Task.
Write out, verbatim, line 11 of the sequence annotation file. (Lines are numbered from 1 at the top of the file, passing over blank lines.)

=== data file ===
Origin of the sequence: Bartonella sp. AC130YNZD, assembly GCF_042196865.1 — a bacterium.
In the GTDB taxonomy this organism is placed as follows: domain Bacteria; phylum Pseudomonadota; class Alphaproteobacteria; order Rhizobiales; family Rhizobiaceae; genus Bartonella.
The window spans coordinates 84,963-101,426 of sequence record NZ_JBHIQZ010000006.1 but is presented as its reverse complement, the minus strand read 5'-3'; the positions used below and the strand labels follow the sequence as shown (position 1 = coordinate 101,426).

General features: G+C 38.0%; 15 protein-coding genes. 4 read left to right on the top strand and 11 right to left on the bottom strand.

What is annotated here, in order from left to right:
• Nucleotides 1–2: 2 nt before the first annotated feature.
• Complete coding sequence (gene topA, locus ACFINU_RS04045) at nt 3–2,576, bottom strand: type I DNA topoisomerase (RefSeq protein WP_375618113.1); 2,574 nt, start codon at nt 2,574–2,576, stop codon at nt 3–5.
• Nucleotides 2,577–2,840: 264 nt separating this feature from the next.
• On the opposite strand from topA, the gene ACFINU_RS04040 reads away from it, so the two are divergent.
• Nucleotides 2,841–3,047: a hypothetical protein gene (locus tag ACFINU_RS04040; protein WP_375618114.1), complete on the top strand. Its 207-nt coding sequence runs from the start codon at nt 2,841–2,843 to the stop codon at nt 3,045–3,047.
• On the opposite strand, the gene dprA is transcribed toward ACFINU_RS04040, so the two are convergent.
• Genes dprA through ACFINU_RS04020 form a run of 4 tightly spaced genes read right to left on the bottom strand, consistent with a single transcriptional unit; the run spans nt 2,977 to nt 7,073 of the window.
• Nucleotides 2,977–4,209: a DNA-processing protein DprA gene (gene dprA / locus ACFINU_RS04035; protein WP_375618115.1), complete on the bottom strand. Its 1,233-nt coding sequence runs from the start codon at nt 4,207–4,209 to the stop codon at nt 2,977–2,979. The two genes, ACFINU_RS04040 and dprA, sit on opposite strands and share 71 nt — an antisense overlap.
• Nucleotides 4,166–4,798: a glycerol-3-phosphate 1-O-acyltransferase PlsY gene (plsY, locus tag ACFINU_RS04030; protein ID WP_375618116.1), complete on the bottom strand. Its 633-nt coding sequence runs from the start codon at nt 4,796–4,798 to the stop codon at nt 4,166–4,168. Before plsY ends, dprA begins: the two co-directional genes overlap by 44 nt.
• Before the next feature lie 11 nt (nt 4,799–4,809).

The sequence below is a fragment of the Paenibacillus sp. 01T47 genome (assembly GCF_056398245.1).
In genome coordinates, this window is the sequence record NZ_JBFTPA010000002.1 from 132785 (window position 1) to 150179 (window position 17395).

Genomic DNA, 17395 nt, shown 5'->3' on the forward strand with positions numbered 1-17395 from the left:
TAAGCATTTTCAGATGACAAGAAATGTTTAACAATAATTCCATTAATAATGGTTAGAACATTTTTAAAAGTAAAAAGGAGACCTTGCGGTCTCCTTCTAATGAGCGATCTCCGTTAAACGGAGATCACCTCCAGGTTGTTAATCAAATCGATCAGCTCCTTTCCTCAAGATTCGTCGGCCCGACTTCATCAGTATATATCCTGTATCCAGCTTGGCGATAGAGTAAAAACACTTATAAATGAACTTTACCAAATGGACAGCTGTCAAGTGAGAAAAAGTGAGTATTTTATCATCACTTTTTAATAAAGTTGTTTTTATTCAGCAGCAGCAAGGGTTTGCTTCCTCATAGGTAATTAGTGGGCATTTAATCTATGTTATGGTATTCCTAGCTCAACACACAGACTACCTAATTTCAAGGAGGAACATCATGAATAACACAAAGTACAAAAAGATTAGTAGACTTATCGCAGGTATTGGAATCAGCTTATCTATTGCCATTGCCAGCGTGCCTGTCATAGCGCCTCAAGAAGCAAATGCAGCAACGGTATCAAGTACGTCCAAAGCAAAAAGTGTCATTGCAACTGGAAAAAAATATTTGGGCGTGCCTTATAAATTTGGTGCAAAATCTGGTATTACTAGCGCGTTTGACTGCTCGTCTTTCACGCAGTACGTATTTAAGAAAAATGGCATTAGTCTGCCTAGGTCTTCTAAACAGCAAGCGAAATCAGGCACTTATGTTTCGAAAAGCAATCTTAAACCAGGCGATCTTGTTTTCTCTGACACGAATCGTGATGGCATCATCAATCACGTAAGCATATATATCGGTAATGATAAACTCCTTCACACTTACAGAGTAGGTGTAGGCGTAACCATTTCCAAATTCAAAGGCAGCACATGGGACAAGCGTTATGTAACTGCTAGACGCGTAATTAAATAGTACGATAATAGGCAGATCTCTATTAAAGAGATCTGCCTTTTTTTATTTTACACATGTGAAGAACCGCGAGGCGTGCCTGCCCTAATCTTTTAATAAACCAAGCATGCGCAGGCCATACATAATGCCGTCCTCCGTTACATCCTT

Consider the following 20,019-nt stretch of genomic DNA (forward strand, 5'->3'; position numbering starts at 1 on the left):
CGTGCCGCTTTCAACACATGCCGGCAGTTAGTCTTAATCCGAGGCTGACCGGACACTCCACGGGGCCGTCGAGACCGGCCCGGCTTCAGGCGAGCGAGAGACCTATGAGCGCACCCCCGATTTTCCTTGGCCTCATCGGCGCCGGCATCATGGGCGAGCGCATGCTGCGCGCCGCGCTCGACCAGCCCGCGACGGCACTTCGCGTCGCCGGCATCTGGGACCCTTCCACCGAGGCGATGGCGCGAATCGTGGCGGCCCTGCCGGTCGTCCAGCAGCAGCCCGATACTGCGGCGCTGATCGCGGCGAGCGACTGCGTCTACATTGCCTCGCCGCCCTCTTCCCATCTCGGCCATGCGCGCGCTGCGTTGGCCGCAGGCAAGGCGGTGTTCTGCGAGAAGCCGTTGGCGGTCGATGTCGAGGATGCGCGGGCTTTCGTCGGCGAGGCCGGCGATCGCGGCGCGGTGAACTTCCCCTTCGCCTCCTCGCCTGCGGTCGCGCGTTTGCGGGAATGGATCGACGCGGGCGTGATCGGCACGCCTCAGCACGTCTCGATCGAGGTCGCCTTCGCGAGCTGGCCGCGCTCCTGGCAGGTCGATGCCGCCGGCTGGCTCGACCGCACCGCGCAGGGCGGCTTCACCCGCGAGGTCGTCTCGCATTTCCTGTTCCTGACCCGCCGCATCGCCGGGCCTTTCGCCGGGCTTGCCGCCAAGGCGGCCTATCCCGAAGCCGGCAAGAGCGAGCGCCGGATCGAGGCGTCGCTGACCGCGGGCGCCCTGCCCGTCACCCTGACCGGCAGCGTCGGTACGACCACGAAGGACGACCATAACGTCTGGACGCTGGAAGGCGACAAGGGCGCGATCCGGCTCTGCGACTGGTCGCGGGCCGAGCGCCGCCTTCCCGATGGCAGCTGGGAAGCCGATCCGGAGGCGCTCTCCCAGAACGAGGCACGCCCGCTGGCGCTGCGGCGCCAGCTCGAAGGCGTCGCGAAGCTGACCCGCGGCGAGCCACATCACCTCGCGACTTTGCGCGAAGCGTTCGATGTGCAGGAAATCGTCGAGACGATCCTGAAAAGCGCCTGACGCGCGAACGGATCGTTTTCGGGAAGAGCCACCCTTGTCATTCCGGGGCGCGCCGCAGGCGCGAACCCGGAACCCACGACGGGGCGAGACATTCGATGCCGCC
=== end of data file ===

• On the opposite strand, the gene dprA is transcribed toward ACFINU_RS04040, so the two are convergent.